In terms of what the report says about AWS, the news is pretty much all good. In the last Magic Quadrant, published last year, Gartner suggested that AWS had five times more capacity than all other players. This year that number has ballooned to ten times. AWS is regarded as the “safe choice” in the market and is the vendor most often chosen for strategic cloud adoption. AWS is the only leader recommended for implementing enterprise applications and Gartner recommends AWS for “all use cases that run well in a virtualized environment,” including enterprise applications.

So with little doubt that AWS is king, the only thing left to talk about is who is a safe bet outside of the leader. This is an important conversation since most companies will need to at least consider a multi-vendor cloud strategy when it comes to public infrastructure.

Microsoft and its Azure cloud computing platform is the only other company that falls above the mid-point on its ability to execute. Of the other players, IBM, CSC, and Verizon have all slipped significantly on their rating while HP has been entirely dropped from the report. On that note, Leong writes that:

While HP continues to operate its cloud IaaS offering (HP Public Cloud), it now only actively seeks to market and sell this offering as part of a hybrid solution. It no longer has sufficient market share to qualify for inclusion in this Magic Quadrant.

While I am the first person to pour scorn on HP’s twists and turns when it comes to the public cloud, I will admit that the company has long indicated a lessening focus on the public cloud. It should also be pointed out that this report only measures public cloud vendors and that HP’s positioning is much more about being a hybrid cloud provider. That said, public cloud is, of course, a critical part of the hybrid cloud and HP’s inability to rate on this MQ will negatively impact its private cloud sales as well.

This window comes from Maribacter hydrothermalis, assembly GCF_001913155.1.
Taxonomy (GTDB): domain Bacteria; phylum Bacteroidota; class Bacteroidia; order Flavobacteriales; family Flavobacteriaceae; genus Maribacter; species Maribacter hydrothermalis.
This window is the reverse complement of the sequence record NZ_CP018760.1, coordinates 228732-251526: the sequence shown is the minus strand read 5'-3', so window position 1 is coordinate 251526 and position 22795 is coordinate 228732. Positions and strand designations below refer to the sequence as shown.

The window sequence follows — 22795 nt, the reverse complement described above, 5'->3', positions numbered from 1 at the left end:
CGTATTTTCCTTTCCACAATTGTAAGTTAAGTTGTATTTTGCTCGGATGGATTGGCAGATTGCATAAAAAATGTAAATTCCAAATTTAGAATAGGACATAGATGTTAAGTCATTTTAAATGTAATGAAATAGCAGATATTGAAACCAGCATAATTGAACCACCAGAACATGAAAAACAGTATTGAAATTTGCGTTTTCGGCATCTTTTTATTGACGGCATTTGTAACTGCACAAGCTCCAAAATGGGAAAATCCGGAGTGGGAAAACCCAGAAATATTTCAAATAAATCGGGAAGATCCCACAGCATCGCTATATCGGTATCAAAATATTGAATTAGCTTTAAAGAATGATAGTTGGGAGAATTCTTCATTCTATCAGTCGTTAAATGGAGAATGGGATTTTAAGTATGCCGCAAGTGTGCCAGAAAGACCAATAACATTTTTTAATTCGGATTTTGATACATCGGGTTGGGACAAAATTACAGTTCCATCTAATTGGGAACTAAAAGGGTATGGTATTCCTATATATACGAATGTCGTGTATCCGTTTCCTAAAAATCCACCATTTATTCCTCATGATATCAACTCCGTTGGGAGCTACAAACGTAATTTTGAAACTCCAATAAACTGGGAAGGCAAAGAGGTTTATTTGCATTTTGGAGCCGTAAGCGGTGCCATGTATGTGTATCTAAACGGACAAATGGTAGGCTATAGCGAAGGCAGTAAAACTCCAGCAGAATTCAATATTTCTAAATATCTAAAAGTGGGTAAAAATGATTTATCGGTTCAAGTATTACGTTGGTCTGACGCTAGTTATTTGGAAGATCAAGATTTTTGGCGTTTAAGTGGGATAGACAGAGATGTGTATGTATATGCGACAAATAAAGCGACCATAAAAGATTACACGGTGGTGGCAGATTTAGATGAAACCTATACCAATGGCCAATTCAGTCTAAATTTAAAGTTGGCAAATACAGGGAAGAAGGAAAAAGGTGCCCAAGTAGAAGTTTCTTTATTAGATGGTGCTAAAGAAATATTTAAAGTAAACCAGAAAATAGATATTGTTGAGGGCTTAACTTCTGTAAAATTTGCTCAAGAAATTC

Google, the dark horse in the race, is still early. The report opines that:

Google is still in the rudimentary stages of learning to engage with enterprise and midmarket customers, and needs to expand its sales, solutions engineering and support capabilities. Google lacks many capabilities important to businesses that want to migrate legacy workloads to the cloud

That said, Google is moving fast and has some real ambition in the space.

On the up-side. VMware and its vCloud Air product made some good progress in moving up the rankings while CenturyLink and Rackspace, two dark horses in the space, held their positions. Both these companies have a significant opportunity as credible hybrid cloud vendors and service providers and hence this steady position in the report will be seen as positive.

Leong is fairly neutral about IBM’s SoftLayer offering saying that it has little to distinguish itself from its competitors. Leong suggests that IBM needs to stop resting on its laurels and invest more heavily in building out SoftLayer functionality.

All in all the report is fascinating reading and must have Bezos and Amazon CTO Werner Vogels doing cartwheels over their granola bowls. The battle for supremacy has been won and to the victor go the spoils. It’s now just the bit parts left to fight over.

 

Connect with Ben on Twitter @benkepes | LinkedIn 

Source